Org-chart: easy math for a complex task

Recently I’ve been in a conversation with a friend on the challenges of big organizations, when it comes to structuring an effective reporting structure and drawing an org-chart.
I’ve brought to the table my personal experience in Cisco, while my friend has suggested to aim higher and look into huge organizations like Walmart or McDonald’s.

Doing some research I’ve found out that Forbes, in 2017, listed Walmart, at 2.3 million employees, as the biggest private employer, followed, in second position, by McDonald’s with 1.9 million employees (including franchised locations around the world). We were puzzled by a simple question: how can you draw the org-chart of a 2 million employees company?

In 1996, when I joined Cisco, the organizational structure of the sales teams was incredibly effective. Each team leader was managing 6-8 reports. And then we applied  a “divide and grow” approach. As soon as the team was generating enough revenues to justify a new hire the team received a new job position to be filled in. When the team reached the 8 people mark the manager had to split the team in 2 teams, nominate a new team leader for the newly created team and go back to growing the business.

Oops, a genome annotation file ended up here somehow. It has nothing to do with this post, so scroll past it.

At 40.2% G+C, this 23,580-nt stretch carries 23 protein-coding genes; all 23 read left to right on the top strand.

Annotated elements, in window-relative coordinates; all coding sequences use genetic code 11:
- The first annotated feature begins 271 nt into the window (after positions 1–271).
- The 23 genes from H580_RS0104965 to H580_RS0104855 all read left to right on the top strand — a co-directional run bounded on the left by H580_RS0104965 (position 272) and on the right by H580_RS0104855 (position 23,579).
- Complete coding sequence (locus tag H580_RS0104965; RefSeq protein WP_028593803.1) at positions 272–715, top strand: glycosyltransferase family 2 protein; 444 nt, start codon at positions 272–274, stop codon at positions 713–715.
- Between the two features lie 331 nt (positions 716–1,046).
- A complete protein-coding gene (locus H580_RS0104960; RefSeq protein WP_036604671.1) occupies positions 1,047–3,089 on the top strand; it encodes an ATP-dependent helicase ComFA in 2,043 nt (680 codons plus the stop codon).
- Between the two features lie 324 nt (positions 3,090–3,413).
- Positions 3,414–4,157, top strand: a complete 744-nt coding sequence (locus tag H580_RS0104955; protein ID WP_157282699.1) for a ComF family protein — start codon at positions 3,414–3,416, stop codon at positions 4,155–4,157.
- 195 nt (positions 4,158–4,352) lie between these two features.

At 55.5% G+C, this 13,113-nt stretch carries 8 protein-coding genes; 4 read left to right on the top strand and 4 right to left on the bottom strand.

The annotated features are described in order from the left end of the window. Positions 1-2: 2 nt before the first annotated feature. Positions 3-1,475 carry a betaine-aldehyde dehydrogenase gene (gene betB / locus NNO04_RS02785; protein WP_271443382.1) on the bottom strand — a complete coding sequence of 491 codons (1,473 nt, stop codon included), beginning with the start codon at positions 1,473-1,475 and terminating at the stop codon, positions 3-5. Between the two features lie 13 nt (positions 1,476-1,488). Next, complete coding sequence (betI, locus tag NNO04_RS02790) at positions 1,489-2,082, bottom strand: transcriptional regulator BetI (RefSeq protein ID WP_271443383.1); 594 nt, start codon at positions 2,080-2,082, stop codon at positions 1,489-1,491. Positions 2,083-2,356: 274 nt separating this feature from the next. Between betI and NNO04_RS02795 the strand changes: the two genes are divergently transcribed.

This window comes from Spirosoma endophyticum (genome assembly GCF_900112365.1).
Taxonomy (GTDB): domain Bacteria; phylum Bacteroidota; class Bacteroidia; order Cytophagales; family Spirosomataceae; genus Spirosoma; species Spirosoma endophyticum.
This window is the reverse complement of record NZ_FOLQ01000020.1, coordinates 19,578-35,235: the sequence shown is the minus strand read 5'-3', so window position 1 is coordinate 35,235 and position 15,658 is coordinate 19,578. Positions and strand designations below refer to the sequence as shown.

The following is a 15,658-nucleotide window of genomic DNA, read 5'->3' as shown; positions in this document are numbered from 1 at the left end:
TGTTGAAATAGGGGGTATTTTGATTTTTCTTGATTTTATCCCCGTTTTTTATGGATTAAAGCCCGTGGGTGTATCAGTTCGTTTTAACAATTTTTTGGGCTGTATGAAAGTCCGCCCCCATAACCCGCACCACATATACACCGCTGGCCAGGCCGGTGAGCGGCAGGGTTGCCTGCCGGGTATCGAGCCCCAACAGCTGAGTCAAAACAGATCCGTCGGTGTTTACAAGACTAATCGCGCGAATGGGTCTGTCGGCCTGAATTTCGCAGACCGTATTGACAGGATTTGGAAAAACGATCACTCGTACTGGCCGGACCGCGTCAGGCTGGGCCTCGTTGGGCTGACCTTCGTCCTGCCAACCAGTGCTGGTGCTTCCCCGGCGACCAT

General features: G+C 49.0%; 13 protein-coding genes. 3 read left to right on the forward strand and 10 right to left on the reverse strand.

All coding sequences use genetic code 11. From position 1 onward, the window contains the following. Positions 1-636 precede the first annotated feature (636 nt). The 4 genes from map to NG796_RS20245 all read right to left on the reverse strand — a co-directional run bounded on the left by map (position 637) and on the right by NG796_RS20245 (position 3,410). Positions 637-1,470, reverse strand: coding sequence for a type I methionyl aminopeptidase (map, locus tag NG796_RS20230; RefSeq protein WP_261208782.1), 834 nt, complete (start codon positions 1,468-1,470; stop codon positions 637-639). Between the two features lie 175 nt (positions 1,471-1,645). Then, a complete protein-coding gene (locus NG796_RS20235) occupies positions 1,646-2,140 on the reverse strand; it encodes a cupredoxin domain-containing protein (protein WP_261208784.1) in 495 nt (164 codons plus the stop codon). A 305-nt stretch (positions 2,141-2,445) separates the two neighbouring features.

This was like applying the Amazon’s concept that if you can’t feed a team with 2 pizzas than the team is too big.

My friend objected that this model was not applicable to organizations as big as Walmart, so we engaged in some simple math.

Should we communicate more?

One of the reasons I believe the Cisco model was so effective is that the quality of the communication between team members deeply impacts the effectiveness of the team. And let’s be honest. Usually communication sucks. Now if you manage a team of 6, the possible one-to-one communication paths in the team are 30.

Basically if you have a team of n people the number of paths connecting all the team members is n*(n-1)/2. This helps understanding that a team of 20 people has a lot of overhead going on into not effective communication, as the number of paths is 190.

A quadratic function suggests to keep the number of team members as small as possible. It is the same reason why, in the army, for maximum effectiveness, the special operation forces tend to organize in groups of 16. 2 officers and 14 soldiers. Being so, they are ready to split into 2 teams of 8 or 4 teams of 4, when requested by the circumstances.

Luckily enough, for companies like Walmart, with 1 CEO, 8 levels of reporting and teams of max 8 employees, you can draw and org-chart with close to 16.8 million (8^8+1) employees in it.

Leave a Reply

Your email address will not be published. Required fields are marked *